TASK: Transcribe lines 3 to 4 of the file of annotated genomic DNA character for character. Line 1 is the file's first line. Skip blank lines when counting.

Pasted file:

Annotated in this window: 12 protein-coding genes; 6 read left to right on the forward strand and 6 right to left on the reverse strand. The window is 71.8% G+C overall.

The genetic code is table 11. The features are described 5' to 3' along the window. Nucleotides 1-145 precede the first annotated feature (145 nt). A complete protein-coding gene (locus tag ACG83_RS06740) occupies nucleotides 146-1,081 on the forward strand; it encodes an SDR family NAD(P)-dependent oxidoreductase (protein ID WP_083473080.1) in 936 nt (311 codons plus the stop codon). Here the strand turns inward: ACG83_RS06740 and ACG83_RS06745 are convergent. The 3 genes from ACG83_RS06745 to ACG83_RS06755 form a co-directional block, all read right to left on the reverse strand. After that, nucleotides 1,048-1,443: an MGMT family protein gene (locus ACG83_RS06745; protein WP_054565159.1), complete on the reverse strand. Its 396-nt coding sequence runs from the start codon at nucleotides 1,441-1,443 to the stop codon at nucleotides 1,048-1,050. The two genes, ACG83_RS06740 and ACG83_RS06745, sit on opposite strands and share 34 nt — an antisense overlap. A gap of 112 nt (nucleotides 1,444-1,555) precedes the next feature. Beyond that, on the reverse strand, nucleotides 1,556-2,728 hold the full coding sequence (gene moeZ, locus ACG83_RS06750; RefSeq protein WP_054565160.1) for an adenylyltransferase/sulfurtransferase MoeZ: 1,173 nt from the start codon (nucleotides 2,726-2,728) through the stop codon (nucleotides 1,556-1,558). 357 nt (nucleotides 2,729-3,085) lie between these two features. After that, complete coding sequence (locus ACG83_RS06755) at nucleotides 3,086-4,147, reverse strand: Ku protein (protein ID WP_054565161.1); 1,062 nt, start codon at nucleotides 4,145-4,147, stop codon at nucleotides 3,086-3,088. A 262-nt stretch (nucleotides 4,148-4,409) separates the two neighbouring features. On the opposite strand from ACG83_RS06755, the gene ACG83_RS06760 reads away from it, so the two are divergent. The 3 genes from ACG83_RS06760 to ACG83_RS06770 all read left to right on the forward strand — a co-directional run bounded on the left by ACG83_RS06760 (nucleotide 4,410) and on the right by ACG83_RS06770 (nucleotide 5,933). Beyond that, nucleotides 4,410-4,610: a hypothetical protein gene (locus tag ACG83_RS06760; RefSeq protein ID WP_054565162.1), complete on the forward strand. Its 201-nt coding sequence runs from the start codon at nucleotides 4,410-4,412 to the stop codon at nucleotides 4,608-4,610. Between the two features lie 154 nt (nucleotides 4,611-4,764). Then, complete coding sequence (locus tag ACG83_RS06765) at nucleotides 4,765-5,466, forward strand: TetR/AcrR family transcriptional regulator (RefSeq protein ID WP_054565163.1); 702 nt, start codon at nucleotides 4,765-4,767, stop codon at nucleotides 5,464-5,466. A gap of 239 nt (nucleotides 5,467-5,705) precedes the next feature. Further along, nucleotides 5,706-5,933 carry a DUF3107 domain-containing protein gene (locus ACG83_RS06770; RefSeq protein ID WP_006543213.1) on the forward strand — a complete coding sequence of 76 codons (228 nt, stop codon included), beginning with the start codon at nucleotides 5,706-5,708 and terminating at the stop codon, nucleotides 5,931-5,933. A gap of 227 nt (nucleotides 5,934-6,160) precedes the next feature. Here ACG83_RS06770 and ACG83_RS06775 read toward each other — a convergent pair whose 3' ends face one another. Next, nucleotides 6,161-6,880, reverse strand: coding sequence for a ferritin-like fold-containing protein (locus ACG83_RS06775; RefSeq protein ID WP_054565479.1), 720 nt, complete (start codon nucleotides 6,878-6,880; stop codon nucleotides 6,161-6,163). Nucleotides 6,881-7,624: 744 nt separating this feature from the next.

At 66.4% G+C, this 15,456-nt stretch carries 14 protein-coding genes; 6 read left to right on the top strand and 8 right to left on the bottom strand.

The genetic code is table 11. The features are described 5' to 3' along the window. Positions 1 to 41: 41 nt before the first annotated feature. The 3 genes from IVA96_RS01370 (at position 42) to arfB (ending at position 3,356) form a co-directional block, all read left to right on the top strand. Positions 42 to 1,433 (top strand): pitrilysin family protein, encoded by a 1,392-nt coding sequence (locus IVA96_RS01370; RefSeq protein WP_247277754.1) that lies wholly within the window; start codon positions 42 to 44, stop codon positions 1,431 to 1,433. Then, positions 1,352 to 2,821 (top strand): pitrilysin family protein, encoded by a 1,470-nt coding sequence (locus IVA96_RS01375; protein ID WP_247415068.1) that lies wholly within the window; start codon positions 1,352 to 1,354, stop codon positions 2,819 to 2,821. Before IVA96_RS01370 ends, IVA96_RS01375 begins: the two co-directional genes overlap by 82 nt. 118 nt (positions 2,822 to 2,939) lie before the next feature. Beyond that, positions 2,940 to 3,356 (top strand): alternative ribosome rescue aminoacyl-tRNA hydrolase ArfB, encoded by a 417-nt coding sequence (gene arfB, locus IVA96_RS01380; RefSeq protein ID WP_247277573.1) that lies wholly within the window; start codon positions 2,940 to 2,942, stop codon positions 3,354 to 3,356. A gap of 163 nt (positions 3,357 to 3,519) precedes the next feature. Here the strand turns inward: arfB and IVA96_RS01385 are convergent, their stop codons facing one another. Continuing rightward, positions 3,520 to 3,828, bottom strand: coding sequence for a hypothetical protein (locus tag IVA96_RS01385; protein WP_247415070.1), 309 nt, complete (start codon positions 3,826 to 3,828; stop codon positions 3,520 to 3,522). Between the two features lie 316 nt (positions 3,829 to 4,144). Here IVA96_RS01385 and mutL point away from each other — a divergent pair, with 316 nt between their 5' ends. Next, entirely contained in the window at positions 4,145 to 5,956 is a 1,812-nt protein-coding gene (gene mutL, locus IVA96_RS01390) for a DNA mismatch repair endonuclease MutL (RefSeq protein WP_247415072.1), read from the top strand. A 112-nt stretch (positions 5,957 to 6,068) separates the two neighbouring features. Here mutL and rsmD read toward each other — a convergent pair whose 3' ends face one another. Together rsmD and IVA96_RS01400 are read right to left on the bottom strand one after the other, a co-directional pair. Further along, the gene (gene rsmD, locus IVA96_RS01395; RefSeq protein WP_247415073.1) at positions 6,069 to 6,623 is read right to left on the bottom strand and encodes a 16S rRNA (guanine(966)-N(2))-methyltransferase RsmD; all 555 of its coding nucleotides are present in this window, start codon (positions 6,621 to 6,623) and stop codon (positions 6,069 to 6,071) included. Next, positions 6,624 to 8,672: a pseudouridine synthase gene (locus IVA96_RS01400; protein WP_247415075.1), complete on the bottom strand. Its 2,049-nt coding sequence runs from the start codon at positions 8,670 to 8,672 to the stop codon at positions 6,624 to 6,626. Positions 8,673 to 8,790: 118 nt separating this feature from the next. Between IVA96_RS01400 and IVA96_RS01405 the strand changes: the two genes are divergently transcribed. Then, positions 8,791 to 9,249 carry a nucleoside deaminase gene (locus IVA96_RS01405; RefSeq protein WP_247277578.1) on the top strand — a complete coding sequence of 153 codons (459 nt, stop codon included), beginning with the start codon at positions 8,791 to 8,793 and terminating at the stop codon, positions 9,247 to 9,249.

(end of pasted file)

At 66.4% G+C, this 15,456-nt stretch carries 14 protein-coding genes; 6 read left to right on the top strand and 8 right to left on the bottom strand.

The genetic code is table 11. The features are described 5' to 3' along the window. Positions 1 to 41: 41 nt before the first annotated feature. The 3 genes from IVA96_RS01370 (at position 42) to arfB (ending at position 3,356) form a co-directional block, all read left to right on the top strand. Positions 42 to 1,433 (top strand): pitrilysin family protein, encoded by a 1,392-nt coding sequence (locus IVA96_RS01370; RefSeq protein WP_247277754.1) that lies wholly within the window; start codon positions 42 to 44, stop codon positions 1,431 to 1,433. Then, positions 1,352 to 2,821 (top strand): pitrilysin family protein, encoded by a 1,470-nt coding sequence (locus IVA96_RS01375; protein ID WP_247415068.1) that lies wholly within the window; start codon positions 1,352 to 1,354, stop codon positions 2,819 to 2,821. Before IVA96_RS01370 ends, IVA96_RS01375 begins: the two co-directional genes overlap by 82 nt. 118 nt (positions 2,822 to 2,939) lie before the next feature. Beyond that, positions 2,940 to 3,356 (top strand): alternative ribosome rescue aminoacyl-tRNA hydrolase ArfB, encoded by a 417-nt coding sequence (gene arfB, locus IVA96_RS01380; RefSeq protein ID WP_247277573.1) that lies wholly within the window; start codon positions 2,940 to 2,942, stop codon positions 3,354 to 3,356. A gap of 163 nt (positions 3,357 to 3,519) precedes the next feature. Here the strand turns inward: arfB and IVA96_RS01385 are convergent, their stop codons facing one another. Continuing rightward, positions 3,520 to 3,828, bottom strand: coding sequence for a hypothetical protein (locus tag IVA96_RS01385; protein WP_247415070.1), 309 nt, complete (start codon positions 3,826 to 3,828; stop codon positions 3,520 to 3,522). Between the two features lie 316 nt (positions 3,829 to 4,144). Here IVA96_RS01385 and mutL point away from each other — a divergent pair, with 316 nt between their 5' ends. Next, entirely contained in the window at positions 4,145 to 5,956 is a 1,812-nt protein-coding gene (gene mutL, locus IVA96_RS01390) for a DNA mismatch repair endonuclease MutL (RefSeq protein WP_247415072.1), read from the top strand. A 112-nt stretch (positions 5,957 to 6,068) separates the two neighbouring features. Here mutL and rsmD read toward each other — a convergent pair whose 3' ends face one another. Together rsmD and IVA96_RS01400 are read right to left on the bottom strand one after the other, a co-directional pair. Further along, the gene (gene rsmD, locus IVA96_RS01395; RefSeq protein WP_247415073.1) at positions 6,069 to 6,623 is read right to left on the bottom strand and encodes a 16S rRNA (guanine(966)-N(2))-methyltransferase RsmD; all 555 of its coding nucleotides are present in this window, start codon (positions 6,621 to 6,623) and stop codon (positions 6,069 to 6,071) included. Next, positions 6,624 to 8,672: a pseudouridine synthase gene (locus IVA96_RS01400; protein WP_247415075.1), complete on the bottom strand. Its 2,049-nt coding sequence runs from the start codon at positions 8,670 to 8,672 to the stop codon at positions 6,624 to 6,626. Positions 8,673 to 8,790: 118 nt separating this feature from the next. Between IVA96_RS01400 and IVA96_RS01405 the strand changes: the two genes are divergently transcribed. Then, positions 8,791 to 9,249 carry a nucleoside deaminase gene (locus IVA96_RS01405; RefSeq protein WP_247277578.1) on the top strand — a complete coding sequence of 153 codons (459 nt, stop codon included), beginning with the start codon at positions 8,791 to 8,793 and terminating at the stop codon, positions 9,247 to 9,249.